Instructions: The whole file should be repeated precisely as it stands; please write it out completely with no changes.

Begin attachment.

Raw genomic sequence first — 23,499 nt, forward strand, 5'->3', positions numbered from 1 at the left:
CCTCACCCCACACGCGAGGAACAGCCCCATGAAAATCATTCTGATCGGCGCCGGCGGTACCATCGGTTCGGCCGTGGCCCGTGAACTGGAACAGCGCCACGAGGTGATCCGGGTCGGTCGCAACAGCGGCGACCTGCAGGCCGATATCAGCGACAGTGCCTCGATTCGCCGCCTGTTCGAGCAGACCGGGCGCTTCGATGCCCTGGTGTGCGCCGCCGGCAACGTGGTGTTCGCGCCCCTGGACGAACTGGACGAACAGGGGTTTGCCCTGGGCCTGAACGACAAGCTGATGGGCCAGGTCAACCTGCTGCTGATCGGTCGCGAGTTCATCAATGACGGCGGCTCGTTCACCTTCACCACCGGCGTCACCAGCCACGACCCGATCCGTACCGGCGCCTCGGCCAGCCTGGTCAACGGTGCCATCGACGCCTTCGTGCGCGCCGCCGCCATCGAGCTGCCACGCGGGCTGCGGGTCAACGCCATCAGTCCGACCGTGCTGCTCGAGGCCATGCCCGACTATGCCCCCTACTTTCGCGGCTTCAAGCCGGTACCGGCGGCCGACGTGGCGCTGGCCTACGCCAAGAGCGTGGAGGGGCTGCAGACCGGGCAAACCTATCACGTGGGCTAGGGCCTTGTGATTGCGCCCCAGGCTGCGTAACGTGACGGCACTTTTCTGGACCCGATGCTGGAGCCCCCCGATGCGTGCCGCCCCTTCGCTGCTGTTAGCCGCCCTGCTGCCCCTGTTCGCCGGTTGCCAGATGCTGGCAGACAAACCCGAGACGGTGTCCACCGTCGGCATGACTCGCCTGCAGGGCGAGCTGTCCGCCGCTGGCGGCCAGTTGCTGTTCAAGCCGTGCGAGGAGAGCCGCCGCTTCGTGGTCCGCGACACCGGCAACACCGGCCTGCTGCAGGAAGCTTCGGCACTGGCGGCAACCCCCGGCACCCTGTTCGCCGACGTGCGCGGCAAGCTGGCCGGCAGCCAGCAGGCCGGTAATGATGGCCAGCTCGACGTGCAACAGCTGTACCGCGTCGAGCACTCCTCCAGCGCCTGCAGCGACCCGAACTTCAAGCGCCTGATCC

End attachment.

Raw genomic sequence first — 23,499 nt, forward strand, 5'->3', positions numbered from 1 at the left:
CCTCACCCCACACGCGAGGAACAGCCCCATGAAAATCATTCTGATCGGCGCCGGCGGTACCATCGGTTCGGCCGTGGCCCGTGAACTGGAACAGCGCCACGAGGTGATCCGGGTCGGTCGCAACAGCGGCGACCTGCAGGCCGATATCAGCGACAGTGCCTCGATTCGCCGCCTGTTCGAGCAGACCGGGCGCTTCGATGCCCTGGTGTGCGCCGCCGGCAACGTGGTGTTCGCGCCCCTGGACGAACTGGACGAACAGGGGTTTGCCCTGGGCCTGAACGACAAGCTGATGGGCCAGGTCAACCTGCTGCTGATCGGTCGCGAGTTCATCAATGACGGCGGCTCGTTCACCTTCACCACCGGCGTCACCAGCCACGACCCGATCCGTACCGGCGCCTCGGCCAGCCTGGTCAACGGTGCCATCGACGCCTTCGTGCGCGCCGCCGCCATCGAGCTGCCACGCGGGCTGCGGGTCAACGCCATCAGTCCGACCGTGCTGCTCGAGGCCATGCCCGACTATGCCCCCTACTTTCGCGGCTTCAAGCCGGTACCGGCGGCCGACGTGGCGCTGGCCTACGCCAAGAGCGTGGAGGGGCTGCAGACCGGGCAAACCTATCACGTGGGCTAGGGCCTTGTGATTGCGCCCCAGGCTGCGTAACGTGACGGCACTTTTCTGGACCCGATGCTGGAGCCCCCCGATGCGTGCCGCCCCTTCGCTGCTGTTAGCCGCCCTGCTGCCCCTGTTCGCCGGTTGCCAGATGCTGGCAGACAAACCCGAGACGGTGTCCACCGTCGGCATGACTCGCCTGCAGGGCGAGCTGTCCGCCGCTGGCGGCCAGTTGCTGTTCAAGCCGTGCGAGGAGAGCCGCCGCTTCGTGGTCCGCGACACCGGCAACACCGGCCTGCTGCAGGAAGCTTCGGCACTGGCGGCAACCCCCGGCACCCTGTTCGCCGACGTGCGCGGCAAGCTGGCCGGCAGCCAGCAGGCCGGTAATGATGGCCAGCTCGACGTGCAACAGCTGTACCGCGTCGAGCACTCCTCCAGCGCCTGCAGCGACCCGAACTTCAAGCGCCTGATCC